The Bureau of Consumer Financial Protection (CFPB or Bureau) has filed suit against the largest debt settlement services provider in the country, accusing the California-based entity of violating Dodd-Frank and the Telemarketing Sales Rule by deceiving consumers about its services.
According to the CFPB, the company “charges consumers without settling their debts as promised, makes customers negotiate their own settlements, misleads them about its fees and the reach of its services, and fails to inform them of their rights to funds they deposited with the company.”
The lawsuit—filed against the company and its cofounder—seeks compensation for consumers, civil penalties and an injunction against the defendants. The company promotes itself with claims that it has successfully negotiated and settled more than $7 billion in debts for more than 300,000 consumers, the Bureau said, using telemarketing to learn about prospective customers’ debts.
When a customer enrolls in the debt settlement program, he or she is required to deposit money into a dedicated account with an FDIC-insured bank, the CFPB said. Once the account has sufficient funds to make a settlement offer, the company promises customers it will begin negotiations with creditors to persuade them to accept less than the amount owed.
The agreement used by the company states that all creditors would engage in negotiations, touting the “negotiation power” of the defendants. But according to the Bureau, the company knows that some creditors refuse to negotiate with debt settlement companies but fails to inform customers of this fact.
“[The company’s] practice of enrolling consumers in its debt settlement program under these circumstances took unreasonable advantage of the consumers’ lack of understanding of the material risks, costs or conditions of enrolling in [the defendants’] debt settlement program, and it is abusive,” the CFPB claimed.
Consumers were also deceived by the defendants regarding the extent of the company’s services, the CFPB alleged, leading customers to believe the company would handle all dealings with creditors. Instead, many customers handled negotiations on their own or received limited “coaching” from the defendants, the Bureau said.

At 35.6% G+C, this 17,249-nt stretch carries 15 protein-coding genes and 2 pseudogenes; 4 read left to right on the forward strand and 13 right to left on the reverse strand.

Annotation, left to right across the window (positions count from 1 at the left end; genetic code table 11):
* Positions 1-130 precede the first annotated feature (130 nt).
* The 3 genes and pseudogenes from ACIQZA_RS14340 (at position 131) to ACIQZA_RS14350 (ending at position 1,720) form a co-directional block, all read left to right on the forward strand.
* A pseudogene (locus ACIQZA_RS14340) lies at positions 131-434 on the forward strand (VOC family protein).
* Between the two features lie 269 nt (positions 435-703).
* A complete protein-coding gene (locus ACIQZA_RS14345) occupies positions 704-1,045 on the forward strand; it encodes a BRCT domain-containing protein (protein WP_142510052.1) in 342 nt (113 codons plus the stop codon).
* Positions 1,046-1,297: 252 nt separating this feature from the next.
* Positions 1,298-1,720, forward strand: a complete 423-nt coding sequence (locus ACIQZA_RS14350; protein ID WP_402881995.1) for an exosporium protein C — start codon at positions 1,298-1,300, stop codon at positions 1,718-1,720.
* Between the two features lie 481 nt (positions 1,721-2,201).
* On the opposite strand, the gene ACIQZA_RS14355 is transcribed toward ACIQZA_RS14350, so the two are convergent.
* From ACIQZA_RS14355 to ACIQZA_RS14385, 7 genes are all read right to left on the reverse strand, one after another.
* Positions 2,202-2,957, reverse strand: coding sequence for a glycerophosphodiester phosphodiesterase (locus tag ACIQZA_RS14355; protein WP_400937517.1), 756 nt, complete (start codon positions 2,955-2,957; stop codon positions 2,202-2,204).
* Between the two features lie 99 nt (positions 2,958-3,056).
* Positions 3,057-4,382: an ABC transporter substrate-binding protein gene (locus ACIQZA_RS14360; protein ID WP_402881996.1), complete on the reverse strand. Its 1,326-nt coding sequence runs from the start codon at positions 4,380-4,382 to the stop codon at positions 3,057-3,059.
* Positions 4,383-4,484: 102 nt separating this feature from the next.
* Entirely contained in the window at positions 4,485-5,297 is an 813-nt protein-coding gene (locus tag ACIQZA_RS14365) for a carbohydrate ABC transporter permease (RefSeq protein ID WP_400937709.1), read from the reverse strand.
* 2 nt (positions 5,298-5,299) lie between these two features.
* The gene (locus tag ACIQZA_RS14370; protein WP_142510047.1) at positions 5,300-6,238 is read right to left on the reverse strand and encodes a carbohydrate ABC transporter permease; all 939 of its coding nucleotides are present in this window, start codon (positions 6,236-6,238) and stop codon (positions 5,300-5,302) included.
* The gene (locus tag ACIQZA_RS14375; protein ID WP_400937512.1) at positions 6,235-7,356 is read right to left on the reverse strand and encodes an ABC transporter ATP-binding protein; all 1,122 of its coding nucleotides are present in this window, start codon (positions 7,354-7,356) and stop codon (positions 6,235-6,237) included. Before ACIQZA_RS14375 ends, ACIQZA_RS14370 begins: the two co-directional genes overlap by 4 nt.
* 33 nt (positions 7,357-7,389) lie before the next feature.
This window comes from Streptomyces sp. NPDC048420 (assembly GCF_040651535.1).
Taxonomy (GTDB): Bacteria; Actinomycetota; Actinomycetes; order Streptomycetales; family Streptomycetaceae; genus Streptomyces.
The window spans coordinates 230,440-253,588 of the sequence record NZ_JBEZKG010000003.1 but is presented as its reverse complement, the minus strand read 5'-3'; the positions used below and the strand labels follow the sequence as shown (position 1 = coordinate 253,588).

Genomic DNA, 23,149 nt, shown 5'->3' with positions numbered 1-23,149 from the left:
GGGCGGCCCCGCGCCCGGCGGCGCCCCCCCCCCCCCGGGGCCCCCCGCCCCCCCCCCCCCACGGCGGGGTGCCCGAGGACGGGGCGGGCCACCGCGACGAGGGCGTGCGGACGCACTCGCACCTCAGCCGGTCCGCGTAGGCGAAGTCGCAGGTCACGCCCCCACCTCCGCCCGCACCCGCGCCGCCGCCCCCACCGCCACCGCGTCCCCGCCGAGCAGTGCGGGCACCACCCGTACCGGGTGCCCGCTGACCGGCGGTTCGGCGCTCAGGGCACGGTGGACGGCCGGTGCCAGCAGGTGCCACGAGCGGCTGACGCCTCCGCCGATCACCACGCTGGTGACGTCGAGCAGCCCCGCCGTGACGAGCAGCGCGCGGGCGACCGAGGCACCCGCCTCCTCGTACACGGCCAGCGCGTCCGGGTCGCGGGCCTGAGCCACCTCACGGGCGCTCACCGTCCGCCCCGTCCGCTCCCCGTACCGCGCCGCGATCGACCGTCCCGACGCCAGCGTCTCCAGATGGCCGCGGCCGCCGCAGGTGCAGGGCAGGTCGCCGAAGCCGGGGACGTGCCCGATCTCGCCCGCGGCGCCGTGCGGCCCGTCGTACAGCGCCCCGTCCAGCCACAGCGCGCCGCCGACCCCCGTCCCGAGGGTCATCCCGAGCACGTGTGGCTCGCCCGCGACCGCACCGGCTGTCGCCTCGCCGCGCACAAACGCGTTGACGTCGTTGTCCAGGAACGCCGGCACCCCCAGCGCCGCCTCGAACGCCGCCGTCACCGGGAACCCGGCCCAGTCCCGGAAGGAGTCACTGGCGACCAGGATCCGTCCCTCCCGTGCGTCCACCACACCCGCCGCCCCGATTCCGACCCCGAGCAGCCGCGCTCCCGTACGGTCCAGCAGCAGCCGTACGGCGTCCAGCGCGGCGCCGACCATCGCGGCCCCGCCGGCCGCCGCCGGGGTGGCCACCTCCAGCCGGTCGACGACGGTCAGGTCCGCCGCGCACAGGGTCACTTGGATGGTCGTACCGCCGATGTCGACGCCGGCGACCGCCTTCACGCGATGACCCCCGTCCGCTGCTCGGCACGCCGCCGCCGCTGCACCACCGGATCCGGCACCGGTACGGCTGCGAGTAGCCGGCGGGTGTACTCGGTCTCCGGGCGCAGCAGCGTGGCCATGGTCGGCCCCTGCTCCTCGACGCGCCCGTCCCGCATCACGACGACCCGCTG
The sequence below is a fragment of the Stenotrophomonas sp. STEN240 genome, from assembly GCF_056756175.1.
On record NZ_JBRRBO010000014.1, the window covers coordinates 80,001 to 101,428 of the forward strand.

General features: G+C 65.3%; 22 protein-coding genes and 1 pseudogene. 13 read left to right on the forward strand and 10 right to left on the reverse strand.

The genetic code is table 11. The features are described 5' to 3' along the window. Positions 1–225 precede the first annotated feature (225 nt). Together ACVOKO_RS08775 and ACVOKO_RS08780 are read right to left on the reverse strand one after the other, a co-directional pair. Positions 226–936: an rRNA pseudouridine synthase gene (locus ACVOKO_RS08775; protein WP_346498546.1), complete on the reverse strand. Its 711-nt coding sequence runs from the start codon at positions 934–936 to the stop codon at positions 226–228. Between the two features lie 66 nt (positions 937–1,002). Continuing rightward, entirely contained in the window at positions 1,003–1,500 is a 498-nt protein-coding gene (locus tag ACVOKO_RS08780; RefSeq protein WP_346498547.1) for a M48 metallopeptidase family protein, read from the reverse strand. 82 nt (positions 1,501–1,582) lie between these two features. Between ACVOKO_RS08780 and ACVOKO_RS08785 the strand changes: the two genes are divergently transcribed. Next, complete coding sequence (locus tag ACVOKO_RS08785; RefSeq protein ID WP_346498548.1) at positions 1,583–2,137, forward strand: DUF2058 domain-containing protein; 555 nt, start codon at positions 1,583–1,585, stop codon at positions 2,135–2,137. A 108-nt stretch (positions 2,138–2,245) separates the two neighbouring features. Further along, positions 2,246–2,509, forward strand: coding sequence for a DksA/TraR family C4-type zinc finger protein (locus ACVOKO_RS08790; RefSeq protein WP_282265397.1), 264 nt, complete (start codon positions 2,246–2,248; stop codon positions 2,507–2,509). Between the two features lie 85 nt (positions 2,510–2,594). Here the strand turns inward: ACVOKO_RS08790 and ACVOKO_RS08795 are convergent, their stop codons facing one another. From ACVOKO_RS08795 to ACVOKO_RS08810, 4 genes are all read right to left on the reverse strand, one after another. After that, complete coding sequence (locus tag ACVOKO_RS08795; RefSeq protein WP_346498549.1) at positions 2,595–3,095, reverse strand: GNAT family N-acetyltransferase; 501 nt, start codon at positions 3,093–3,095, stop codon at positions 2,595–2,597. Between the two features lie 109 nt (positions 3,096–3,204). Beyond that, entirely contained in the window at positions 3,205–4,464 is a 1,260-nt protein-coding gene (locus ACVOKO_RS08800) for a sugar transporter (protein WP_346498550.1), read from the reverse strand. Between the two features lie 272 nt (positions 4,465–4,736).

The company’s “instructions to these consumers included directions to mislead their creditors by concealing the fact of their enrollment in [the defendants’] debt settlement program and misrepresenting the source of the funds available for settlement,” according to the Bureau’s complaint.
Although the company promises to charge a fee—ranging between 18 and 25 percent of the amount of debt owed on the day the customer signed up for the program—only when it negotiates a debt settlement, it charges the full amount in other circumstances, the CFPB asserted, such as when creditors simply stop collections without a settlement and when consumers negotiate settlements on their own.
Finally, the Bureau said the company neglected to clearly and conspicuously disclose to customers their right to the funds in their accounts, which they are entitled to get back if they leave the debt settlement program.
To read the complaint, click here.
Why it matters
While there is no question that a Mulvaney-led CFPB will be a very different creature, the CFPB is, in this case, taking an understandably aggressive stance against what it views as unfair or abusive practices. Here, the defendant “took advantage of vulnerable consumers who turned to the company for help getting out of debt,” then-CFPB Director Richard Cordray said in a statement. Whether the CFPB will continue to tackle cases like this one with the same vigor is a question that only time will answer.